One of the things that are incredibly important for you to understand is that free marketing will only get you so far. In order to really get the top spot on search engines, you need to start sponsoring some of your pages, as well as invest in creating much better content. Even with the standard SEO strategy, you need to pay for premium versions of specialized tools, due to the fact that this is the best way to provide yourself with a sizable competitive edge. All in all, search engine optimization tends to cost quite a bit. So, with all of this in mind, how do you set and define your budget for search engine optimization? Let’s find out!
Setting the budget
The first thing you need to do when setting a search engine optimization budget is to understand that it’s merely a part of your total digital marketing campaign. The rule of thumb is that you need to set about 10 per cent of your average annual revenue for your digital marketing budget. If the field is particularly competitive and the overhead is low (like for an online business), the budget can be anywhere between 20 and 50 per cent. Once you have your digital marketing budget, you can start making a priority list and try to figure out where SEO fits on this list.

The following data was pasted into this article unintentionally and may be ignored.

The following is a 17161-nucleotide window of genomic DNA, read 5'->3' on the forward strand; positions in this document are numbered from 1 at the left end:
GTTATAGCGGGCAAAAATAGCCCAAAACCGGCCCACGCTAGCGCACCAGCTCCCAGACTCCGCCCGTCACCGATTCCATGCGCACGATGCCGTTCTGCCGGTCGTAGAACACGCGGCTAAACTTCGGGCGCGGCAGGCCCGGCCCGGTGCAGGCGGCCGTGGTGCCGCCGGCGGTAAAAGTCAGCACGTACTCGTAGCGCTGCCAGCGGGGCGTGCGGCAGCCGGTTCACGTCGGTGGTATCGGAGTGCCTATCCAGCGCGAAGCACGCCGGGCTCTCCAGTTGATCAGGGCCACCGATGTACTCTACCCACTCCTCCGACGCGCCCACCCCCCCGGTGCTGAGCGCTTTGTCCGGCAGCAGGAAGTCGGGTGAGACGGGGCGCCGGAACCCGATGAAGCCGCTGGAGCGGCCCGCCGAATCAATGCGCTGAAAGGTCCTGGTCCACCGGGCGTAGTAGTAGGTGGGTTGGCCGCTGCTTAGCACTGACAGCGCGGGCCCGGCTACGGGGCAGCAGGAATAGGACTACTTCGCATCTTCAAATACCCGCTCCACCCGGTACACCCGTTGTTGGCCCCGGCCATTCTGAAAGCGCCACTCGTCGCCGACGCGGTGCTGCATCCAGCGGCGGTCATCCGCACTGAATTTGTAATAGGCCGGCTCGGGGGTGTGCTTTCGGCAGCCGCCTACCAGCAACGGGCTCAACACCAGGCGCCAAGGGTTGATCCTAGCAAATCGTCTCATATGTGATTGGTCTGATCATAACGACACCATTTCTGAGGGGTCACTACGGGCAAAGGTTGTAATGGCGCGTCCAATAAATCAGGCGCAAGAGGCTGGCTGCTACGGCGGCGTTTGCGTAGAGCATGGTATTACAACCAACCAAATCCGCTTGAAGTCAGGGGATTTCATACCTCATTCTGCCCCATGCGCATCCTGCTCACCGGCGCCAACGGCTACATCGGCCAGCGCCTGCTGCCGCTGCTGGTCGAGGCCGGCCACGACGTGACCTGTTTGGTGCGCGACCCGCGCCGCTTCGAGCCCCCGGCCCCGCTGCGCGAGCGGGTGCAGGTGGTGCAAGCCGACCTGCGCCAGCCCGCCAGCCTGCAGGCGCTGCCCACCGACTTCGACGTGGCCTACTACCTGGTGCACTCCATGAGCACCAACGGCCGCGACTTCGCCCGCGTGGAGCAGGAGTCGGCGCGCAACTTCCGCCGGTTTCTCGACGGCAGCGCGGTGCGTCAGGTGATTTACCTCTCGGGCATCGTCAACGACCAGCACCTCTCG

Setting priorities straight
Another thing you need to understand is the fact that not all search engines and social media platforms are made equal. Sure, Yahoo and Bing can be quite important, however, they’re clearly not as big as Google or YouTube. Your spending needs to be proportionate to that. As for social media, you need to keep in mind that your audience has their own preferences based on the demographics that they belong to. Therefore, you can make data-based decisions after doing a proper analysis of your target market. For instance, a younger audience may be more present on Snapchat and TikTok than on Facebook or even Instagram, nowadays.
Consider the broader context
The next thing worth taking into consideration is the broader context of things. For instance, is your business B2B or B2C oriented? Are you selling a product or a service? Is your goal to make people buy, have them subscribe or something else entirely? Where are you on the search engine ranking list at the moment? How segmented your industry is and is your competition spending much on marketing themselves? These are just some of the questions that will help you see the bigger picture.